On Friday, Nov. 24, China Development Bank filed an insolvency petition against Reliance Communications Ltd. at the Mumbai bench of the National Company Law Tribunal. By Monday, it had been reported that a large financial creditor had chosen to take the insolvency route against the telecom company.
In a notification to stock exchanges on Monday, Reliance Communications said it was “surprised by the untimely and premature action of the China Development Bank”.
It now appears that the Anil Ambani-led company was not only aware of an impending insolvency petition by the Chinese lenders, but was actively trying to get domestic lenders to agree to an urgent intervention in the matter.
In a letter addressed to the core committee of domestic lenders, Executive Director Punit Garg had stated that the company was made aware of an upcoming insolvency and bankruptcy petition by its Chinese lenders on Nov. 22. Following this, the company had sought an urgent intervention by domestic lenders at a core committee meeting on Nov. 23, Garg added. BloombergQuint has reviewed a copy of the letter sent to the core committee of domestic lenders.
Reliance Communications owes its Chinese lenders, including CDB, ICBC Bank and Export Import Bank of China (CEXIM), more than Rs 13,000 crore.
In a statement issued today on the stock exchanges, the telecom company said a majority of its 31 domestic and foreign lenders have decided to oppose China Development Bank’s insolvency plea. “The lenders also decided to appoint J Sagar Associates as their legal counsel to oppose the said CDB petition at the admission stage itself,” the statement added.
Behind The Scenes
The strategic debt restructuring plan approved by the domestic lenders in June this year, assumed a lot of things. The merger between the wireless businesses of Reliance Communications and Aircel Ltd, the tower business sale to Brookfield Asset Management and approval of the Chinese lenders.
According to a person close to the development, who requested anonymity, the three Chinese lenders were only given observer status in the SDR discussions and thus had no say in the matter.
However, once the deals with Aircel and Brookfield fell through, the Chinese lenders became aggressive again. They wanted to know how, and by when, the company planned to repay their dues. Insolvency cases filed by operational creditors like Ericsson India Ltd and Manipal Technologies Ltd did not help matters.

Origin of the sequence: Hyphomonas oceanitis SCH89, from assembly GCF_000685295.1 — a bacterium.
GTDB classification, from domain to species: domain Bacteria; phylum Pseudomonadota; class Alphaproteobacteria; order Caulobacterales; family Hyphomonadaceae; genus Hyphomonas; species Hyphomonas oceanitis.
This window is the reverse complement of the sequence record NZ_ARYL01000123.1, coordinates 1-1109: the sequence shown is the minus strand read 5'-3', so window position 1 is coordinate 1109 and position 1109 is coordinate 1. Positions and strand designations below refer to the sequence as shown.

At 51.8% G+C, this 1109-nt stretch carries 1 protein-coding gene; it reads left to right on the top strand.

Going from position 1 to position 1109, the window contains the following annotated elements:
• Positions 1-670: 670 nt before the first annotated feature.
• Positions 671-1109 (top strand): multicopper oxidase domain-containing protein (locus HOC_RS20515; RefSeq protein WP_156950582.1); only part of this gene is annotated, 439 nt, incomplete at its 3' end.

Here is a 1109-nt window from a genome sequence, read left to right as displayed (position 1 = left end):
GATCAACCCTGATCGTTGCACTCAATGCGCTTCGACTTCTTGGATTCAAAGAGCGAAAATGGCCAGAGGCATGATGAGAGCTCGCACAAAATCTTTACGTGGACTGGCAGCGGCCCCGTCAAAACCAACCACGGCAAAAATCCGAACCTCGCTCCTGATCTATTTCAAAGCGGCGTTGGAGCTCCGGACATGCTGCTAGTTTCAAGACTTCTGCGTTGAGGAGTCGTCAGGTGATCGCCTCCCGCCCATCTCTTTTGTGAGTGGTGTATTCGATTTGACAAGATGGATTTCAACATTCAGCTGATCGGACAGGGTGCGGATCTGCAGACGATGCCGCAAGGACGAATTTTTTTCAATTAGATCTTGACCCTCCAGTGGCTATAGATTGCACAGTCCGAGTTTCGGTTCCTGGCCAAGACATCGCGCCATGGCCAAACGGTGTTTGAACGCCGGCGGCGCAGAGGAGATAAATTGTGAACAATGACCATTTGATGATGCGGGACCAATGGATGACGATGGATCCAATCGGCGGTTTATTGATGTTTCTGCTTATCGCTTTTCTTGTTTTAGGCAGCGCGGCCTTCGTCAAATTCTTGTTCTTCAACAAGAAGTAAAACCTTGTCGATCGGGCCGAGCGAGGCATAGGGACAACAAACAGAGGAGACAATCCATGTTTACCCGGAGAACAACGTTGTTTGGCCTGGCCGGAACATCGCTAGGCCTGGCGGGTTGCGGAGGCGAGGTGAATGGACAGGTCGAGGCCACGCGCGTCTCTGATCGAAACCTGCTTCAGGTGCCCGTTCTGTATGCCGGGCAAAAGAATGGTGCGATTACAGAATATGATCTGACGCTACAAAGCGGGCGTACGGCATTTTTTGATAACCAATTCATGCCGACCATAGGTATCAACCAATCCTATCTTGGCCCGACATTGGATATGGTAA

A restructuring plan submitted by Reliance Communications to its lenders in October is still pending approval as domestic bankers did not agree with certain covenants mentioned. According to the plan, touted by the company as a “zero write-off” scheme, nearly Rs 34,000 crore worth of debt would be retired through a combination of debt-to-equity conversion and sale of assets.
By Nov. 22, the company had been informed that the three Chinese lenders were consulting lawyers on how to invoke the insolvency and bankruptcy code in the Reliance Communications case.
A Week Full Of Struggles
In the same week that the government approved an ordinance to block defaulting promoters from bidding for their assets under the Insolvency and Bankruptcy Code, Reliance Communications reached out to its domestic lenders for an urgent intervention.
Garg proposed to the core committee of lenders that the Chinese lenders be paid up to Rs 97.50 crore to give them “comfort”, so that the resolution plan and SDR scheme could be implemented successfully.
As you are well aware, such an action, especially by a large secured lender group with an exposure of over Rs 13,000 crore will be immediately admitted by NCLT. This will derail the current efforts of the company’s proposed “Zero Write Off Plan” for the Indian banks, and the smooth execution of the SDR.Reliance Communications’ Letter To Core Committee of Lenders
As part of the proposal, Reliance Communications asked lenders to approve the Rs 97.50 crore payment from either the proceeds of a real estate deal with Brookfield, or through third party borrowing to be paid back on priority through asset sales.
After assessing the proposal at a meeting on Nov. 23, the core committee rejected it.
In his letter, Garg noted that the lenders “may not have fully factored in the overall implications of their decision”. He urgently sought a “reconsideration” of the stance taken by the committee as the company had time only till Nov. 27 to inform the Chinese lenders about their decision to pay.
SOS Sent Too Late?
Before the domestic lenders could respond though, CDB filed its petition against Reliance Communications on Friday, kickstarting insolvency proceedings. The NCLT will now hear the lender’s claim and decide on admitting the case and appointing an interim resolution professional.
If the case is admitted, domestic lenders will have to take a major hit on their loans to RCom as the Reserve Bank of India requires them to provide 50 percent against secured and 100 percent against unsecured loans to a company under insolvency proceedings.
CDB and SBI did not respond to queries sent on Wednesday.